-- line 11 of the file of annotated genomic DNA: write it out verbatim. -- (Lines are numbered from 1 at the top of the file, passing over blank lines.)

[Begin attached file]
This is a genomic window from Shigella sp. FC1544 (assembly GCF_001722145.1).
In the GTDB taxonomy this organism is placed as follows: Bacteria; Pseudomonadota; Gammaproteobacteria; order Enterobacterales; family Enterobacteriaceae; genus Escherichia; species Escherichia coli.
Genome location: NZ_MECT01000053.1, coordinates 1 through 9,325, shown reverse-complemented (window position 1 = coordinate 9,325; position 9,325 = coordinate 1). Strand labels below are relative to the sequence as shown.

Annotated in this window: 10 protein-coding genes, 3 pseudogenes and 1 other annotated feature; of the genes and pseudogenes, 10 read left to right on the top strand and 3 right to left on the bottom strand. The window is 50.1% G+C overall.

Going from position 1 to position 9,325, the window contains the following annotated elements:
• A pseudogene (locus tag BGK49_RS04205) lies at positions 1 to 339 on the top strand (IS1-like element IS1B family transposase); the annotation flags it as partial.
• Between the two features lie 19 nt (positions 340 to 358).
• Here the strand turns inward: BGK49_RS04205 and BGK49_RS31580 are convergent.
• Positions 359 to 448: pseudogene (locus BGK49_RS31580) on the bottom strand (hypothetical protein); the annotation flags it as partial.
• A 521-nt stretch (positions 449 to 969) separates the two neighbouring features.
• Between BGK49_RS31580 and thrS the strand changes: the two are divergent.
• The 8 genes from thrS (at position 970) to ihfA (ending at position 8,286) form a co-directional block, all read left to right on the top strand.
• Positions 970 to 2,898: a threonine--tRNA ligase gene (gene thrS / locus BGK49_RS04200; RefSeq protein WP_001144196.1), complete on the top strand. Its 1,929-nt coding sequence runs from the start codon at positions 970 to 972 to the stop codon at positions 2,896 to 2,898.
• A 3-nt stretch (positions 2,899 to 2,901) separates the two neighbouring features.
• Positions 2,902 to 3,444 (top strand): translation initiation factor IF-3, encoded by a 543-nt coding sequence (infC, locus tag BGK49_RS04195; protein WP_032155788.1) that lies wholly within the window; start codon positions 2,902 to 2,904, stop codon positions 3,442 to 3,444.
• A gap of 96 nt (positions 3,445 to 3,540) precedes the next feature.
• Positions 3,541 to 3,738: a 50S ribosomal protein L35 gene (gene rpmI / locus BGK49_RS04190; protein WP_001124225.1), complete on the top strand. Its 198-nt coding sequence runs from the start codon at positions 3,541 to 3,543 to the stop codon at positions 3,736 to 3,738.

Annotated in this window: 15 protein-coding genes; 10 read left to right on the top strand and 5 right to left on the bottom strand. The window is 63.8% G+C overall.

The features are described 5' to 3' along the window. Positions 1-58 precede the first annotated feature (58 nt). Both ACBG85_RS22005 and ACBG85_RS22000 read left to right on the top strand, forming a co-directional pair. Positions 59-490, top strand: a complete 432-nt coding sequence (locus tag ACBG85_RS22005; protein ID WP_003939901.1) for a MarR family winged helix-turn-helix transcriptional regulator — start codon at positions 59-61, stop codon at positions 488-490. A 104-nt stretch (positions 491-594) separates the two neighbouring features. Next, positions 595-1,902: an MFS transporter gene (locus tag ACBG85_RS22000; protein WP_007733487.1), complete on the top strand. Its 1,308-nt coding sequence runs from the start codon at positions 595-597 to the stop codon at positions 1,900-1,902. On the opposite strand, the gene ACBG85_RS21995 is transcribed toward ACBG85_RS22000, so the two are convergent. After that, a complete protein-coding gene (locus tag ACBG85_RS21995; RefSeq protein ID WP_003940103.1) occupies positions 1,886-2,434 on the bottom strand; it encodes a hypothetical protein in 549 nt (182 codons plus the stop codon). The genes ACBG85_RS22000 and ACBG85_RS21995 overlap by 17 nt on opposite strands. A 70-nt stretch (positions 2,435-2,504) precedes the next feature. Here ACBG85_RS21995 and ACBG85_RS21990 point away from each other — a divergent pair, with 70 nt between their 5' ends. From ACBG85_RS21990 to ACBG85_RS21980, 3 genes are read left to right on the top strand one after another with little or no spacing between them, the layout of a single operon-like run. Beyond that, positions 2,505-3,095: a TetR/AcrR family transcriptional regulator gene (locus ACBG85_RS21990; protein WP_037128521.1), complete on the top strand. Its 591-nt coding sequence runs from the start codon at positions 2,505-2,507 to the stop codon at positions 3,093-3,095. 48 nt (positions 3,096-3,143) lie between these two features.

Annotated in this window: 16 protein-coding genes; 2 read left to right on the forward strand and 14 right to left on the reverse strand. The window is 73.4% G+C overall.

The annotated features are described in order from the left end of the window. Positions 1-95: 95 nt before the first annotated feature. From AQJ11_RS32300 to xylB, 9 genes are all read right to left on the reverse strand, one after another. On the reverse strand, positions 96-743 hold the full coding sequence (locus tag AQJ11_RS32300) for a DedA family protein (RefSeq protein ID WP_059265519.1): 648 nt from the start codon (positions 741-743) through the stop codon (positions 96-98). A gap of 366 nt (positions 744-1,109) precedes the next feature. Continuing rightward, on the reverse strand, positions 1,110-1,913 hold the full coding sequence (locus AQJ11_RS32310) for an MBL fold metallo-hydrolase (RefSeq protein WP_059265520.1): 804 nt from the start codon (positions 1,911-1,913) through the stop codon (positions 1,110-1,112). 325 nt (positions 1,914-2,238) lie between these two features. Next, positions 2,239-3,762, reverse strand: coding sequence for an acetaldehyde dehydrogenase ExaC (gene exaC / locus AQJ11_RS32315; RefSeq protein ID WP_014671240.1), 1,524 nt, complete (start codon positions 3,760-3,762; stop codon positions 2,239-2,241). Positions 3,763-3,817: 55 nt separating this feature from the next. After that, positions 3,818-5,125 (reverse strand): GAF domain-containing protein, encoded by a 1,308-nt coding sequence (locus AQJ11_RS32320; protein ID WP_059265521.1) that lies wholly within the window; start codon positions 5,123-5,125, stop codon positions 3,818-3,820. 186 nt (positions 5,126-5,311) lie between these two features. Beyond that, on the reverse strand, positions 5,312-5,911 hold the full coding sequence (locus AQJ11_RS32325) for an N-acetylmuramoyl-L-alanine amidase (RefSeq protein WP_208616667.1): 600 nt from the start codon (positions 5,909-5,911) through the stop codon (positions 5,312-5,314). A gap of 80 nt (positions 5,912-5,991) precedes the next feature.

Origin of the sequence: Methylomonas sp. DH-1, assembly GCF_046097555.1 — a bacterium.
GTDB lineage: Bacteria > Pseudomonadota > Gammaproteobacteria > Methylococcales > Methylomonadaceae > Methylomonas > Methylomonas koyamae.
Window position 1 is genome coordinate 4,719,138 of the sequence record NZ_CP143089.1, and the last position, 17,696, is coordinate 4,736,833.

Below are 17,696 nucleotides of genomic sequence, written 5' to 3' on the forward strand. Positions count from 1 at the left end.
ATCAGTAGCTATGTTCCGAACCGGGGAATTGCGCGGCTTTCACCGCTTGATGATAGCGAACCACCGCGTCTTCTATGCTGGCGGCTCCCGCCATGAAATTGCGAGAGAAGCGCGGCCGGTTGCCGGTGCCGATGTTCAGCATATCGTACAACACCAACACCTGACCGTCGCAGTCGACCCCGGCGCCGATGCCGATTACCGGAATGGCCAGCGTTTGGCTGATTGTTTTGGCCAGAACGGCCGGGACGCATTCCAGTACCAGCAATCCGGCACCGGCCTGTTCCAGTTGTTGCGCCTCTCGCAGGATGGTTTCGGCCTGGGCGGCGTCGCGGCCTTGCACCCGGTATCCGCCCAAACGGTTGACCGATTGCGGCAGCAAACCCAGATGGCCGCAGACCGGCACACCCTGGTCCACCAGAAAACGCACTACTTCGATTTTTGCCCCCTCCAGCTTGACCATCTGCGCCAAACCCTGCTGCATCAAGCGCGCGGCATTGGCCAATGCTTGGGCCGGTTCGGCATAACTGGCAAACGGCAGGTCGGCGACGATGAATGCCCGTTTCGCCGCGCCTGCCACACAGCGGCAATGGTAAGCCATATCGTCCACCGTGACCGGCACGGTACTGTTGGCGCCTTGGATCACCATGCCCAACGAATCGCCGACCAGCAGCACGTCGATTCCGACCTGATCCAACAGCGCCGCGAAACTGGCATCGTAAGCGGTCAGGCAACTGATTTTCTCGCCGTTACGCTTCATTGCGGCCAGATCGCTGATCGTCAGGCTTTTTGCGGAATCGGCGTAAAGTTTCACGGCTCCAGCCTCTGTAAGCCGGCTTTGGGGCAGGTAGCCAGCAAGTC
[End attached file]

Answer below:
• Between BGK49_RS31580 and thrS the strand changes: the two are divergent.